TIANJIN: Jaguar Land Rover’s sales fell in the second quarter of its financial year after business in China was affected by the slowing economy and a blast at the port of Tianjin which destroyed or damaged thousands of its vehicles.
Sales in the three months to the end of September dropped by 1% to 110,200 vehicles despite strong trading in Europe, North America and the UK as sales in China fell 32%.
Jaguar Land Rover, owned by Tata Motors of India, said Chinese sales fell because of a continuing slowdown in the world’s second-biggest economy and planned changes to new models. In addition, about 5,800 vehicles stored at Tianjin were blown up or damaged when an explosion at a chemical warehouse killed 160 people in August.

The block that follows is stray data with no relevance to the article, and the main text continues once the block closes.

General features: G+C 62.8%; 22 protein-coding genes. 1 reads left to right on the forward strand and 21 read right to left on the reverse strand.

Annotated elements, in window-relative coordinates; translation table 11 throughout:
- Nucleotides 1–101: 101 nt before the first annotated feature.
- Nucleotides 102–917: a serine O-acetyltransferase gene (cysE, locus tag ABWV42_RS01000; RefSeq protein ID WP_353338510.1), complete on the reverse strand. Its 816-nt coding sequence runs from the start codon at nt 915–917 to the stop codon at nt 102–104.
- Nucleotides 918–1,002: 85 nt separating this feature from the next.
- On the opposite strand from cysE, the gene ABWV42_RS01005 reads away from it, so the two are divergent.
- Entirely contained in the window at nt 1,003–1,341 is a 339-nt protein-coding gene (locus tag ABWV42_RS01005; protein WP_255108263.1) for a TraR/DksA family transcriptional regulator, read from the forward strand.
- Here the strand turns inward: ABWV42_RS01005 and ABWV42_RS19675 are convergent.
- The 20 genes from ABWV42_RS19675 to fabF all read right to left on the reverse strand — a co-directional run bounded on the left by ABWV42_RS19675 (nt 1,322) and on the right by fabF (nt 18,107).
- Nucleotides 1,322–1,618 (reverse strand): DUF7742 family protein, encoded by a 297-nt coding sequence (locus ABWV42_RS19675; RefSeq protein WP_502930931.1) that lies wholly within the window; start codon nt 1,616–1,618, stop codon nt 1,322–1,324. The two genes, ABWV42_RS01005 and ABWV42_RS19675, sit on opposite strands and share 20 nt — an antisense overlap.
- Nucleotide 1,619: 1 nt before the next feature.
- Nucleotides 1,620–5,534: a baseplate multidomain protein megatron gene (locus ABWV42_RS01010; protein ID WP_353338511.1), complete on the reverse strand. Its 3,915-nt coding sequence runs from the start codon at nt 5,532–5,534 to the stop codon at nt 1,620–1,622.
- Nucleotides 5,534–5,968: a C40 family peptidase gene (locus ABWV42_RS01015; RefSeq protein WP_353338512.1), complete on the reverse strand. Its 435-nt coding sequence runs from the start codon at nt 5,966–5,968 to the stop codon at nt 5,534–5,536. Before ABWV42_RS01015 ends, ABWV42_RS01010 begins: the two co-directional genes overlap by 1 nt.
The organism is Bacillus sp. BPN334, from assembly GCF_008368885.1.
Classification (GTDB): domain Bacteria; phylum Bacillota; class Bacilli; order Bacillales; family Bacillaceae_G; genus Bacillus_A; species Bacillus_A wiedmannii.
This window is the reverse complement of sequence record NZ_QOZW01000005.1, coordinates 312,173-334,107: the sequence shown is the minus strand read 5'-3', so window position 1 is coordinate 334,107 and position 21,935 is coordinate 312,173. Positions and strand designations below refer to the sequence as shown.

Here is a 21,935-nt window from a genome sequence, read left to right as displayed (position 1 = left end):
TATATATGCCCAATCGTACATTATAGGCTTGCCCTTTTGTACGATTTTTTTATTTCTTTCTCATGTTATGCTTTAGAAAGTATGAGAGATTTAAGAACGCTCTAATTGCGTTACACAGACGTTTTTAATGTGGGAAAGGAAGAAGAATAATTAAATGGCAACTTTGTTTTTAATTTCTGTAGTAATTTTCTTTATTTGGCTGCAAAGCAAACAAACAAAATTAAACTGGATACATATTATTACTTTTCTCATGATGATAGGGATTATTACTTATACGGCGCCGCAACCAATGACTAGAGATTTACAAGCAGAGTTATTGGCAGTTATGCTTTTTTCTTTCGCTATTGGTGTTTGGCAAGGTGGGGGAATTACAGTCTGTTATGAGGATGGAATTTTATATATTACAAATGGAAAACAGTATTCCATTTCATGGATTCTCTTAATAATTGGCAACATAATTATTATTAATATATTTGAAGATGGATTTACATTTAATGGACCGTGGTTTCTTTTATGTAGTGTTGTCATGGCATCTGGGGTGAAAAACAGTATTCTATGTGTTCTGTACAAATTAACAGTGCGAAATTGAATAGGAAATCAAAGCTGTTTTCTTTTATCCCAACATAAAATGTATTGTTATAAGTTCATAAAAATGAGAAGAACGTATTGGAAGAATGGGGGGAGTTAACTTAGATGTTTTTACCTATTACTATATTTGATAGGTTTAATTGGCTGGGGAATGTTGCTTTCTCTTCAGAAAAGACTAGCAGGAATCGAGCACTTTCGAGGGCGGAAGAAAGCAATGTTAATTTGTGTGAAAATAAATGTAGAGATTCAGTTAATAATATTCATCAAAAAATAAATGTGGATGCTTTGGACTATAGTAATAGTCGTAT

The luxury carmaker said: “Given the exceptional nature of this event, Jaguar Land Rover is still assessing the damages and it may be some time before the company knows what insurance and other recoveries will be.”
The company’s second quarter included a period when Chinese share prices plunged and the People’s Bank of China devalued the country’s currency. Concerns about China’s slowing economy continued to reverberate on Wednesday as data showed producer prices and consumer price inflation falling.
Shares of Burberry, which sells about 40% of its products to Chinese shoppers, fell before the luxury chain’s trading update due on Thursday. Prudential, the UK insurer with a big Asian business portfolio, was also among the big fallers in the FTSE 100 index.
Jaguar Land Rover’s sales in other emerging markets such as Brazil and Russia fell 12% in the second quarter. The company said it was confident about the future and that its new Jaguar XE and Discovery Sport vehicles were selling well.